For now anyway.
Flying Solo is Good
Like not having kids, people seem to find it strange, or even disconcerting, when a woman doesn’t have a steady partner (that they know of).
Other paired off women can sometimes seem as though they’re looking at you with pity eyes. If it’s not pity it can also be fear. So many women seem worried that I may have designs on their partner or something…
It’s like “Single women are not to be trusted.” You know in some cases that can be true. I know women like that – whereby any man is “fair game” – regardless of their status but frankly I’m not one of them.
Still there are other women (and men!) though, who look at my life with envy. I know because they tell me so. Even the ones that are happy in their own relationships sometimes with they were single!
Drama Free Me
I love the peace of flying solo the most. There is very little drama in my life. I can do what I want, when I want, with whoever I want. I can take off for a night (or several), or leave the country for a month at a time, and don’t need to consider anyone else’s feelings on the matter.
I love that freedom. Not everyone does, of course. Some people insist they’re “better at being in a relationship”.
Different strokes and all that.
You know what? I’ve been single so long that it’s actually hard for me to imagine being in a serious, committed relationship, or even wanting one again.
Don’t get me wrong. I like men. A lot. I always have – even from a very early age. I like talking to men, laughing with them, flirting with them, and of course being intimate with them. I just don’t really like the concept of living with one again.
I often say I’d like a Tuesday and Saturday guy. That would seem to suit me. Two nights together, five apart.
Well it’s a good theory anyway.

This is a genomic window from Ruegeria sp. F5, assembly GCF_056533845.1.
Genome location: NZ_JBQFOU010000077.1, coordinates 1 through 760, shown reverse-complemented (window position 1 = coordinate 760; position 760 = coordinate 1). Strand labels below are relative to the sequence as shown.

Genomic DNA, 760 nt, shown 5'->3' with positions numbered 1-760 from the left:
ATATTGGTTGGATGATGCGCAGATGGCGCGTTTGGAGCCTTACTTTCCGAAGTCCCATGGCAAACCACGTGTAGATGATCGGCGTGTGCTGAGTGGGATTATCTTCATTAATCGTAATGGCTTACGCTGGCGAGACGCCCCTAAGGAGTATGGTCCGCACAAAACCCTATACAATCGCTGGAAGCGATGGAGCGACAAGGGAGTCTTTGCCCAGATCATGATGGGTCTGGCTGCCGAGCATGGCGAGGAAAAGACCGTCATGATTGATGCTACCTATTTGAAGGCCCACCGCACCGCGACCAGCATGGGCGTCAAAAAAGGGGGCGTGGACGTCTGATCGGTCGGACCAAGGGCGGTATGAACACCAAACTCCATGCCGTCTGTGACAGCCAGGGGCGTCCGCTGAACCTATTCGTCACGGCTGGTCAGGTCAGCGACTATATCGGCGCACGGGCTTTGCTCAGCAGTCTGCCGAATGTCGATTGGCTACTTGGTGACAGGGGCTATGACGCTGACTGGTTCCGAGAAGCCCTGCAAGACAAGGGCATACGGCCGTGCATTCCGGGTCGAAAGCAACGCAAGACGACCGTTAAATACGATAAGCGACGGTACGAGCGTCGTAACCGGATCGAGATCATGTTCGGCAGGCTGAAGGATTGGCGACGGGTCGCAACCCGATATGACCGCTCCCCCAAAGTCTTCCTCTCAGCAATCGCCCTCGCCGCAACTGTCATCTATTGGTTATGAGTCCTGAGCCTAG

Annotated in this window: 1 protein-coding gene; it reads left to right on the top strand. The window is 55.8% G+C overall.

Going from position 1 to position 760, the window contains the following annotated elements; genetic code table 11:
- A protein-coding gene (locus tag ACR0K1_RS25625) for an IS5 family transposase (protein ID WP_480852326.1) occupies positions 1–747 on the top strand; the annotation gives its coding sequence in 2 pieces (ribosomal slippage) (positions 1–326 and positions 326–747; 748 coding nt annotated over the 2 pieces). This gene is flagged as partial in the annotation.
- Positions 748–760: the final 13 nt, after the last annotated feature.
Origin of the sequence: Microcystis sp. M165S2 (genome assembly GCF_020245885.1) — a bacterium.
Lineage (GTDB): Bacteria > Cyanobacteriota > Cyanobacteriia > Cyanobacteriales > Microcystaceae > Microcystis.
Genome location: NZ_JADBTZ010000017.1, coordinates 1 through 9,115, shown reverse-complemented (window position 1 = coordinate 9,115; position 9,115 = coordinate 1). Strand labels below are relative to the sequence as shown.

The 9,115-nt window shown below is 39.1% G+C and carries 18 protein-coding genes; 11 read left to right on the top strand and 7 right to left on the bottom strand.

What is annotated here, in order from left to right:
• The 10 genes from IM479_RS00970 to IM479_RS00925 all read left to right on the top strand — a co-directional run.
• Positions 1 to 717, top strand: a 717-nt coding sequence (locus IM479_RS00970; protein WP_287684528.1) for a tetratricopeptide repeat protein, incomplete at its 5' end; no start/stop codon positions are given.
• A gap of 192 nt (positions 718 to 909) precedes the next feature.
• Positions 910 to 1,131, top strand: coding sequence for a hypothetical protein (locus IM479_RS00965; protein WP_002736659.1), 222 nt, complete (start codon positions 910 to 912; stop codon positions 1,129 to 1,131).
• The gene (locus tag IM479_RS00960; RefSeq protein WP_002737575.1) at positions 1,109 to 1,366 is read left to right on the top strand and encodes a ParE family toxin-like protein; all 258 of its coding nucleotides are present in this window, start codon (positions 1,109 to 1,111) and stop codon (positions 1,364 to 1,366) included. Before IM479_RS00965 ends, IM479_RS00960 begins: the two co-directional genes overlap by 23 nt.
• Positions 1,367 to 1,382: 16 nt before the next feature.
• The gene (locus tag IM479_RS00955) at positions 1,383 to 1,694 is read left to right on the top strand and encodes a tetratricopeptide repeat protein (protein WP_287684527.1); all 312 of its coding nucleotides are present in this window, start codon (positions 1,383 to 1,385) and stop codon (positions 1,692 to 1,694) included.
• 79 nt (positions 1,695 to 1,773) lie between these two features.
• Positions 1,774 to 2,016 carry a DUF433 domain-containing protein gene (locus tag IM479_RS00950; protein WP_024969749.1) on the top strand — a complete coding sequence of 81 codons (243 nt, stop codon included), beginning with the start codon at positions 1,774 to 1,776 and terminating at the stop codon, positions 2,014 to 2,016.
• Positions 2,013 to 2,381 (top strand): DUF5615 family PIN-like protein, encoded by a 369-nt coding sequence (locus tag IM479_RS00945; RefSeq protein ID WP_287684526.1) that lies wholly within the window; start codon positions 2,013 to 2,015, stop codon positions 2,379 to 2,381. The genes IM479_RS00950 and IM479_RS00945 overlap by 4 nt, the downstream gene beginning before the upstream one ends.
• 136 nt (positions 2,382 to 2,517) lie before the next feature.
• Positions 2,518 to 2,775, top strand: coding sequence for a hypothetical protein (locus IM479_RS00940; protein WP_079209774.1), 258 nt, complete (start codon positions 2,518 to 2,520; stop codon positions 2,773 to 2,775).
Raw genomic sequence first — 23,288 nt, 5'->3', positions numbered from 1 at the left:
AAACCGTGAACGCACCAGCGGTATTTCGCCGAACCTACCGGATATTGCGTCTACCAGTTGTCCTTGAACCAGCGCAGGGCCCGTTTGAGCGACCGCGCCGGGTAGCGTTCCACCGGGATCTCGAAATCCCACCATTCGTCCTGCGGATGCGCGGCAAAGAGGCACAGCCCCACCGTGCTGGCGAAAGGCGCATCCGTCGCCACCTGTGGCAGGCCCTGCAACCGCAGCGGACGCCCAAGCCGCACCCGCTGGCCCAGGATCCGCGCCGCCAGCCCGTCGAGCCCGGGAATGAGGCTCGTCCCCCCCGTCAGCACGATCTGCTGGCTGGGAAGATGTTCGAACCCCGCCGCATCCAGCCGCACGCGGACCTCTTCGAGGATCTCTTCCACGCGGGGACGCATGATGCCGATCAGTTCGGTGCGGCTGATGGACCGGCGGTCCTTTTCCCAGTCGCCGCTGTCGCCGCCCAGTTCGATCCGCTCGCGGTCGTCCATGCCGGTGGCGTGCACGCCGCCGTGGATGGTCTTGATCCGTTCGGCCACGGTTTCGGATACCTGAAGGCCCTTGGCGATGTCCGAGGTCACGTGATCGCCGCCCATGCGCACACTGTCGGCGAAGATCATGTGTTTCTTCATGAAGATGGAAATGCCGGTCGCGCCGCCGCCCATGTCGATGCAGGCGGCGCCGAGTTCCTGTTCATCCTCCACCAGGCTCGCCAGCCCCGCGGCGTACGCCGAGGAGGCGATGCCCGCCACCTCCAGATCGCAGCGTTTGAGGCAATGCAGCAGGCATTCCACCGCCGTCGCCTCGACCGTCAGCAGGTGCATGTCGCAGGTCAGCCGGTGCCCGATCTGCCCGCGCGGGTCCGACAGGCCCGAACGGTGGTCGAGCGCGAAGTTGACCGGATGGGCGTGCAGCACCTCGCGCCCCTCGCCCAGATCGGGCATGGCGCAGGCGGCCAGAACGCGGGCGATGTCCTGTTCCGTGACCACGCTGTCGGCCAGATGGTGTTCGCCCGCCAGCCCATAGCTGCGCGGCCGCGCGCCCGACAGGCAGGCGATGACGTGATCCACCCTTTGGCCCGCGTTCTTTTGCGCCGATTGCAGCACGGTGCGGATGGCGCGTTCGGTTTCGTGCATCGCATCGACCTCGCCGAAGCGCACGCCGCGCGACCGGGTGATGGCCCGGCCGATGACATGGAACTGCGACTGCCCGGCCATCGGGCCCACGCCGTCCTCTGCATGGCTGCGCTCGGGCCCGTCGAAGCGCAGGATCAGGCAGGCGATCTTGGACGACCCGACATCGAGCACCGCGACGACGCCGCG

Taking the Long Way Around
As I type these words, I am in the Scottish Highlands, in a old mansion from the 1800s, enjoying my peace and quiet. The four hundred miles I’ve traveled alone have allowed me ample time to think about my solo, non-breeder life. The things that are great, and the more challenging aspects too.
I threw together a playlist for the journey – and out of 1000 songs, this one came on a few times, which made me smile, rather wryly.
The Path of Most Resistance
Looking back over the many decades I’ve spent on this earth I can see that I seem to have chosen a very different path to everyone else.
It’s sometimes feel like I’ve chosen a more difficult path, the path of most resistance if you will, but really it’s probably not.
No I’m not married, am I’m not bothered. No, I haven’t chosen to have kids, that’s OK too.
From what I can see my life is not better, or worse than anyone else’s. Having been single, and been married, I have found that the grass is not greener on the either side. Both have pros and cons. It’s just that this grass is mine – in all its glory – and all its challenges.
Though I feel lonely at times, I can remember feeling even more lonely when I was married. I sometimes have flashbacks to those nights when I’d be laying next to my husband in bed, and yet aching to the core with sadness and loneliness.
My solo loneliness is never that bad, and it is way less frequent than when I was married. That could simply be maturity and have nothing to do with marriage or not – but I simply feel more whole now. The loneliness now is sporadic, and often hits on a random Saturday night, when I am experiencing FOMO. That’s when it hits me. I’ll save thoughts on that until the next time: ‘Diary of a solo Non-breeder: Saturday Night FOMO’.
For now I am happy living just as I am. Will I ever get married again? I doubt it, but honestly, I never say never. As soon as you do the Universe will make a liar out of you.
For now I will keep on keeping on, and be open to everything and attached to nothing. It’s the best way to be, in my humble experience.
I just know that I am fine no matter what. My peace, wholeness and happiness is not based on my relationship status. I am enough just as I am. We all are…